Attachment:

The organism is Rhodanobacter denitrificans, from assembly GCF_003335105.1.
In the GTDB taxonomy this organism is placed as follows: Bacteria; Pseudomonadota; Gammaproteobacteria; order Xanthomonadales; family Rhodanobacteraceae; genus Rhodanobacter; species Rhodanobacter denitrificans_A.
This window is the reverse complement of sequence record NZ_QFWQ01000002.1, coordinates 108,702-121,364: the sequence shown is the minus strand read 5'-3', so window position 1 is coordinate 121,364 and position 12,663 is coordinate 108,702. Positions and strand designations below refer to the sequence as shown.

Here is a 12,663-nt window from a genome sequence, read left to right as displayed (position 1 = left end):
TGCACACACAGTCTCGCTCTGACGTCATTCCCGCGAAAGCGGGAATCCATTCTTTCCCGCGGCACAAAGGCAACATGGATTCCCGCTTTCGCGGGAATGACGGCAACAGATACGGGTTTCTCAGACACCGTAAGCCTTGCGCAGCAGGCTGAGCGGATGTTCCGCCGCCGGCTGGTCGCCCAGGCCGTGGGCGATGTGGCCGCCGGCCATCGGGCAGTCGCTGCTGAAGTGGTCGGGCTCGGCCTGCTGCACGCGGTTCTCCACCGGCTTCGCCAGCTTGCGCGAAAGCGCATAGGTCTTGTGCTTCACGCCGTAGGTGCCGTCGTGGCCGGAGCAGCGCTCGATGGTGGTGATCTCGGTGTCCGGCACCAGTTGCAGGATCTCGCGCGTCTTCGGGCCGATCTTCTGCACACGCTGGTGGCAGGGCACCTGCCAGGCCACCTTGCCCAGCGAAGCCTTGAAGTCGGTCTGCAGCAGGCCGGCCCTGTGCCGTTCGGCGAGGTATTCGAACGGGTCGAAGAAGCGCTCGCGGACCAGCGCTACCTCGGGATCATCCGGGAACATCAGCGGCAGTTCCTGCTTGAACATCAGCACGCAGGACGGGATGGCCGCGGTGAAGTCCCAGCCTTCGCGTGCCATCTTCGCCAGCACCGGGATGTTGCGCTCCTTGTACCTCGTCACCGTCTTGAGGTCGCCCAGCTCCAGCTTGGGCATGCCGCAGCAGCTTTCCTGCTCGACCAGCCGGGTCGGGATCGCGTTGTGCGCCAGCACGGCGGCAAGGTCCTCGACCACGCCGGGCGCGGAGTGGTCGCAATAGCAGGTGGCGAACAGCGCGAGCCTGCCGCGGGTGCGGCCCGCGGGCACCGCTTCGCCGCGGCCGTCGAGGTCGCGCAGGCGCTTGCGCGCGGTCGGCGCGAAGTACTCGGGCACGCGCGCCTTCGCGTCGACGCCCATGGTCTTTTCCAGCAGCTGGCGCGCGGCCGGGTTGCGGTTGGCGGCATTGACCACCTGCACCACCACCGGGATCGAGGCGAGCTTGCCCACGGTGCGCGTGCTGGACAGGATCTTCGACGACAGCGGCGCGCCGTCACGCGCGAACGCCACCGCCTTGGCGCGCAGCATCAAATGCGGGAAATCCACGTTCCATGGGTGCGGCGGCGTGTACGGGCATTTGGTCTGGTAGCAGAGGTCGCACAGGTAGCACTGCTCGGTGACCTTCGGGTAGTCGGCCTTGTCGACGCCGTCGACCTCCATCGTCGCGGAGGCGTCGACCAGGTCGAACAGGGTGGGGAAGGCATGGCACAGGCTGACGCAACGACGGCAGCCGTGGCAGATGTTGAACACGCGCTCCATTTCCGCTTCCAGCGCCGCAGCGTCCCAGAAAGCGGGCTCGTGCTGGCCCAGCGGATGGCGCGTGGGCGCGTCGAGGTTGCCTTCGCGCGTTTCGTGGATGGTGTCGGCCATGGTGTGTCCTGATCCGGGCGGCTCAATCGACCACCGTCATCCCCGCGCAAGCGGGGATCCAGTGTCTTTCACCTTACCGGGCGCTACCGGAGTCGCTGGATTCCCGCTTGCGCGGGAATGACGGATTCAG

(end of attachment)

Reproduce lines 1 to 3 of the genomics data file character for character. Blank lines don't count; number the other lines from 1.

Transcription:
The organism is Rhodanobacter denitrificans, from assembly GCF_003335105.1.
In the GTDB taxonomy this organism is placed as follows: Bacteria; Pseudomonadota; Gammaproteobacteria; order Xanthomonadales; family Rhodanobacteraceae; genus Rhodanobacter; species Rhodanobacter denitrificans_A.
This window is the reverse complement of sequence record NZ_QFWQ01000002.1, coordinates 108,702-121,364: the sequence shown is the minus strand read 5'-3', so window position 1 is coordinate 121,364 and position 12,663 is coordinate 108,702. Positions and strand designations below refer to the sequence as shown.